What could be more exciting than a well-known company floating its Initial Public Offering (IPO)? Tempted by the possibilities and often before the news even graduates from rumor to reality, investors clamor to climb on board the maiden voyage of a successful private company going public.
A case in point is Twitter’s September 12 announcement, released in a Tweet (of course), which swiftly winged its way around the globe:
“We’ve confidentially submitted an S-1 to the SEC for a planned IPO. This Tweet does not constitute an offer of any securities for sale.”
The news wasn’t confidential for long, as the financial press flocked to report on it. But what about you and your own nest egg? If the Twitter IPO takes flight, should you plan to include it in your portfolio? What about the next big IPO after that?
As fun as it may be to imagine making
millions on a famous IPO,
we continue to recommend a wiser course for your life’s savings.
Remember, as a long-term investor, the object of the investing is to achieve your personal financial goals in the face of ever-present market uncertainty. We help investors accomplish this by building a portfolio according to the academic evidence on how to (a) best expect to capture market returns in accordance with personal risk tolerance, and (b) minimize the costs involved. Under these sensible criteria, IPOs simply don’t fit.
Parts vs. Whole
First, choosing individual stocks in general isn’t attuned with long-term investing. Think of stock-picking as the equivalent of taking pot shots versus aiming at a defined target for your aggregate wealth. A May 2012 New York Times article helps us understand why. The author interviewed Nobel laureate economist and father of Modern Portfolio Theory Harry Markowitz about the then-imminent Facebook IPO. He summarized Markowitz’s comments as follows:
The math behind [Markowitz’s work] is complex, but the basic thought is not. Rational investors ought to assemble rigorously diversified portfolios of stocks and bonds with a mix of risk and return optimized for their own needs and beliefs. … Forget about individual stocks like Facebook and buy broad low-cost stock and bond index funds instead. Allocate them in a proportion that gives you a level of volatility with which you are comfortable.
Whether it’s Facebook, Twitter or whatever popular bandwagon is yet to roll down the road, Markowitz’s advice remains perennially fresh.
Winners and Losers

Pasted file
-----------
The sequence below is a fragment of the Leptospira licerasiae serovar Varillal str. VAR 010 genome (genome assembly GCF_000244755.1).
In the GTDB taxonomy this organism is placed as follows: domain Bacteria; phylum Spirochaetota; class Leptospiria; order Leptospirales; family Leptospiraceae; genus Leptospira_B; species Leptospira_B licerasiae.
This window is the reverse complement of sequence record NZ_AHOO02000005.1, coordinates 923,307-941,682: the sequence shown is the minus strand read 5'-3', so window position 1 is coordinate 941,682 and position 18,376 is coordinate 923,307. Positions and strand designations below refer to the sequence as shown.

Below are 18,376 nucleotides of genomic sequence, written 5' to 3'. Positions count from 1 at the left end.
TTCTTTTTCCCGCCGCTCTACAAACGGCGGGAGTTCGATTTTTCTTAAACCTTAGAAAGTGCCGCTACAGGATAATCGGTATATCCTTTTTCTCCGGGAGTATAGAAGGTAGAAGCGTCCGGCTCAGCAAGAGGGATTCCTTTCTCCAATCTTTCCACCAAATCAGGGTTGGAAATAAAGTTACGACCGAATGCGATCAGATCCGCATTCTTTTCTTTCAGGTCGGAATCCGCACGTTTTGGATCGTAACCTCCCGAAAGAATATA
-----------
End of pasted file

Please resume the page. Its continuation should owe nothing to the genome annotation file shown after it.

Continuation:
Another disadvantage to purchasing IPO stocks in an attempt to hit the proverbial jackpot is that you’re playing a zero-sum game … which is a financial economist’s way of saying that for every stock-trading winner, there must be an equal and opposite stock-trading loser on the other side of the trade. That’s how individual stock purchases play out.
Experience shows that the most sought-after IPOs tend to be very narrowly offered, with only a select few receiving those spectacularly hot IPO returns you hear about. (Read: Probably not you.) Guess where their big winnings are coming from? Straight out of the pockets of whoever ends up buying their pricey trades. (Read: Could well be you.)
By taking a portfolio-focused approach to investing, you’re playing an entirely different game, with improved rules of engagement. By building a low-cost, globally diversified portfolio that reflects your personal goals and tolerance for market risk, you can efficiently capture whatever returns the market offers participants. As the market experiences overall expected growth, everyone who is patiently participating benefits from that growth as well.
The Evidence Is In: Odds Are Against You
What if you can stay put during a bumpy start and simply buy and hold an IPO, awaiting long-term performance? Why not give that a try? Strike three, as a rich body of evidence indicates that IPOs as a group tend to disappoint.
- In his November 2012 CBS MoneyWatch post, “Why IPOs Underperform,” financial blogger Larry E. Swedroe described and explained some of the latest academic thinking on the phenomenon of IPO underperformance.
- Before Facebook’s well-publicized IPO adventures, Groupon became a rising star in 2011, when it went public amidst considerable fanfare. At the time, financial blogger Carl Richards published “Think Twice About That ‘Hot’ New IPO,” citing a heavy-hitting list of study after study substantiating his own apt conclusion: “What often gets lost when we get all excited about a hot new I.P.O. is the pesky fact that most of the time buying an I.P.O. is a great way to lose money.”
Speaking of Groupon, when is the last time you’ve heard anyone get excited over either its stock or its services? If the preponderance of studies don’t convince you, maybe real-life experience will.
Something to Tweet About?
It’s true, building and maintaining a sensible portfolio according to the academic evidence and your personal goals doesn’t give you much to Tweet about with your friends. But if it secures your financial goals as planned, you’ll be spending your days doing what you love with those you love the most. You may not have any time left to Tweet.